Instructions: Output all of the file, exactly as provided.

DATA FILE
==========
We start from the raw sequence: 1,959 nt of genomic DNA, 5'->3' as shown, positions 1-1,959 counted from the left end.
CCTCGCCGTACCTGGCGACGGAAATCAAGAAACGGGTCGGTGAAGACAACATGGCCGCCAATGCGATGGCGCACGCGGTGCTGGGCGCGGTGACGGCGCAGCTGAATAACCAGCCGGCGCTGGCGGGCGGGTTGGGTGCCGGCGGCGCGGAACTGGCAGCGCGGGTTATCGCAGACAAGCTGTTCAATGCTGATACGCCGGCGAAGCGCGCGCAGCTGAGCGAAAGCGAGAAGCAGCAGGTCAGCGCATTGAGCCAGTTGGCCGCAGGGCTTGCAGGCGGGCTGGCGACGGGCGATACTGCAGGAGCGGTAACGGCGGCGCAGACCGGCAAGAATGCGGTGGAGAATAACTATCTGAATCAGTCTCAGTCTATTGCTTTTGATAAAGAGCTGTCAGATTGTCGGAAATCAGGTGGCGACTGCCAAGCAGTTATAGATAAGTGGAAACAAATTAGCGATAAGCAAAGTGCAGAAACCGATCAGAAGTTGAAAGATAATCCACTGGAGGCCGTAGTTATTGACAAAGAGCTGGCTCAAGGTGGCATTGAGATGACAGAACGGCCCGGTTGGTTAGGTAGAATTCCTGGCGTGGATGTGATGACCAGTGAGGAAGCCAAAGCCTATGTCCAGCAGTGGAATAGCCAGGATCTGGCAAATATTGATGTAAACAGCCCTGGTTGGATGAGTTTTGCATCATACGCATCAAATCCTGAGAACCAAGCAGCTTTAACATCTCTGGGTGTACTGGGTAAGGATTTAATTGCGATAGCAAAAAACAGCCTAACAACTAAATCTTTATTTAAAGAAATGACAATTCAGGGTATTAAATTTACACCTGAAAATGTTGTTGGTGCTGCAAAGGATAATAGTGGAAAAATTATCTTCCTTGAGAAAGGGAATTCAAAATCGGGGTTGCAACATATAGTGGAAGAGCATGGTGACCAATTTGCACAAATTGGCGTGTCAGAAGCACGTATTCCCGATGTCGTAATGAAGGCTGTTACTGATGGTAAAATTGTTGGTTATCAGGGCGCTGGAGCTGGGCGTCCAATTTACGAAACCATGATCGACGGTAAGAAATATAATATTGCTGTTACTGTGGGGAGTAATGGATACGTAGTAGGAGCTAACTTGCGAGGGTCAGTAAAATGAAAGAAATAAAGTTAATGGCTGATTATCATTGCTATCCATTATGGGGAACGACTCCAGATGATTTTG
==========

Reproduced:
We start from the raw sequence: 1,959 nt of genomic DNA, 5'->3' as shown, positions 1-1,959 counted from the left end.
CCTCGCCGTACCTGGCGACGGAAATCAAGAAACGGGTCGGTGAAGACAACATGGCCGCCAATGCGATGGCGCACGCGGTGCTGGGCGCGGTGACGGCGCAGCTGAATAACCAGCCGGCGCTGGCGGGCGGGTTGGGTGCCGGCGGCGCGGAACTGGCAGCGCGGGTTATCGCAGACAAGCTGTTCAATGCTGATACGCCGGCGAAGCGCGCGCAGCTGAGCGAAAGCGAGAAGCAGCAGGTCAGCGCATTGAGCCAGTTGGCCGCAGGGCTTGCAGGCGGGCTGGCGACGGGCGATACTGCAGGAGCGGTAACGGCGGCGCAGACCGGCAAGAATGCGGTGGAGAATAACTATCTGAATCAGTCTCAGTCTATTGCTTTTGATAAAGAGCTGTCAGATTGTCGGAAATCAGGTGGCGACTGCCAAGCAGTTATAGATAAGTGGAAACAAATTAGCGATAAGCAAAGTGCAGAAACCGATCAGAAGTTGAAAGATAATCCACTGGAGGCCGTAGTTATTGACAAAGAGCTGGCTCAAGGTGGCATTGAGATGACAGAACGGCCCGGTTGGTTAGGTAGAATTCCTGGCGTGGATGTGATGACCAGTGAGGAAGCCAAAGCCTATGTCCAGCAGTGGAATAGCCAGGATCTGGCAAATATTGATGTAAACAGCCCTGGTTGGATGAGTTTTGCATCATACGCATCAAATCCTGAGAACCAAGCAGCTTTAACATCTCTGGGTGTACTGGGTAAGGATTTAATTGCGATAGCAAAAAACAGCCTAACAACTAAATCTTTATTTAAAGAAATGACAATTCAGGGTATTAAATTTACACCTGAAAATGTTGTTGGTGCTGCAAAGGATAATAGTGGAAAAATTATCTTCCTTGAGAAAGGGAATTCAAAATCGGGGTTGCAACATATAGTGGAAGAGCATGGTGACCAATTTGCACAAATTGGCGTGTCAGAAGCACGTATTCCCGATGTCGTAATGAAGGCTGTTACTGATGGTAAAATTGTTGGTTATCAGGGCGCTGGAGCTGGGCGTCCAATTTACGAAACCATGATCGACGGTAAGAAATATAATATTGCTGTTACTGTGGGGAGTAATGGATACGTAGTAGGAGCTAACTTGCGAGGGTCAGTAAAATGAAAGAAATAAAGTTAATGGCTGATTATCATTGCTATCCATTATGGGGAACGACTCCAGATGATTTTG